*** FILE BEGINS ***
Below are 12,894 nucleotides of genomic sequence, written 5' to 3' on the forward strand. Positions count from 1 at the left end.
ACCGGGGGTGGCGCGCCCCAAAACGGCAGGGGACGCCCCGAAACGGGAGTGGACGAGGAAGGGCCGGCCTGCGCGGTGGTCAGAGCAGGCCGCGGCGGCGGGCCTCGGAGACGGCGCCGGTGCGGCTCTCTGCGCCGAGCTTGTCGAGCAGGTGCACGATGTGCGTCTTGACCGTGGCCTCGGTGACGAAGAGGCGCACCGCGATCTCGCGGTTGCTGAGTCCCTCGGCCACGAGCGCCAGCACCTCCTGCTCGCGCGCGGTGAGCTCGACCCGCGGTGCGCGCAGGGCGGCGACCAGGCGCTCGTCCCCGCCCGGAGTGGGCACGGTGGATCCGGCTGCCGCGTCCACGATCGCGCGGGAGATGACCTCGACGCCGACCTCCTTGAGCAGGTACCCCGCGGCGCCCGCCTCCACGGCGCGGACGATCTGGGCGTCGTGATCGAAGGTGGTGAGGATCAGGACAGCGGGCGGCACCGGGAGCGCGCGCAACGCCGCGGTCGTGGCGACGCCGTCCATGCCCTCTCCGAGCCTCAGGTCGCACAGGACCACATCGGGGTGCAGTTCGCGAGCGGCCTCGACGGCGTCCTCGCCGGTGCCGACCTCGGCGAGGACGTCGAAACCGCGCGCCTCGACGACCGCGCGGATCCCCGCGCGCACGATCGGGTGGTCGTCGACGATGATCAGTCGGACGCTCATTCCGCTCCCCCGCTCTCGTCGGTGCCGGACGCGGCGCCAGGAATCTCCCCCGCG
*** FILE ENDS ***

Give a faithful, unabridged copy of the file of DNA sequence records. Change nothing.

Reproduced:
Below are 12,894 nucleotides of genomic sequence, written 5' to 3' on the forward strand. Positions count from 1 at the left end.
ACCGGGGGTGGCGCGCCCCAAAACGGCAGGGGACGCCCCGAAACGGGAGTGGACGAGGAAGGGCCGGCCTGCGCGGTGGTCAGAGCAGGCCGCGGCGGCGGGCCTCGGAGACGGCGCCGGTGCGGCTCTCTGCGCCGAGCTTGTCGAGCAGGTGCACGATGTGCGTCTTGACCGTGGCCTCGGTGACGAAGAGGCGCACCGCGATCTCGCGGTTGCTGAGTCCCTCGGCCACGAGCGCCAGCACCTCCTGCTCGCGCGCGGTGAGCTCGACCCGCGGTGCGCGCAGGGCGGCGACCAGGCGCTCGTCCCCGCCCGGAGTGGGCACGGTGGATCCGGCTGCCGCGTCCACGATCGCGCGGGAGATGACCTCGACGCCGACCTCCTTGAGCAGGTACCCCGCGGCGCCCGCCTCCACGGCGCGGACGATCTGGGCGTCGTGATCGAAGGTGGTGAGGATCAGGACAGCGGGCGGCACCGGGAGCGCGCGCAACGCCGCGGTCGTGGCGACGCCGTCCATGCCCTCTCCGAGCCTCAGGTCGCACAGGACCACATCGGGGTGCAGTTCGCGAGCGGCCTCGACGGCGTCCTCGCCGGTGCCGACCTCGGCGAGGACGTCGAAACCGCGCGCCTCGACGACCGCGCGGATCCCCGCGCGCACGATCGGGTGGTCGTCGACGATGATCAGTCGGACGCTCATTCCGCTCCCCCGCTCTCGTCGGTGCCGGACGCGGCGCCAGGAATCTCCCCCGCG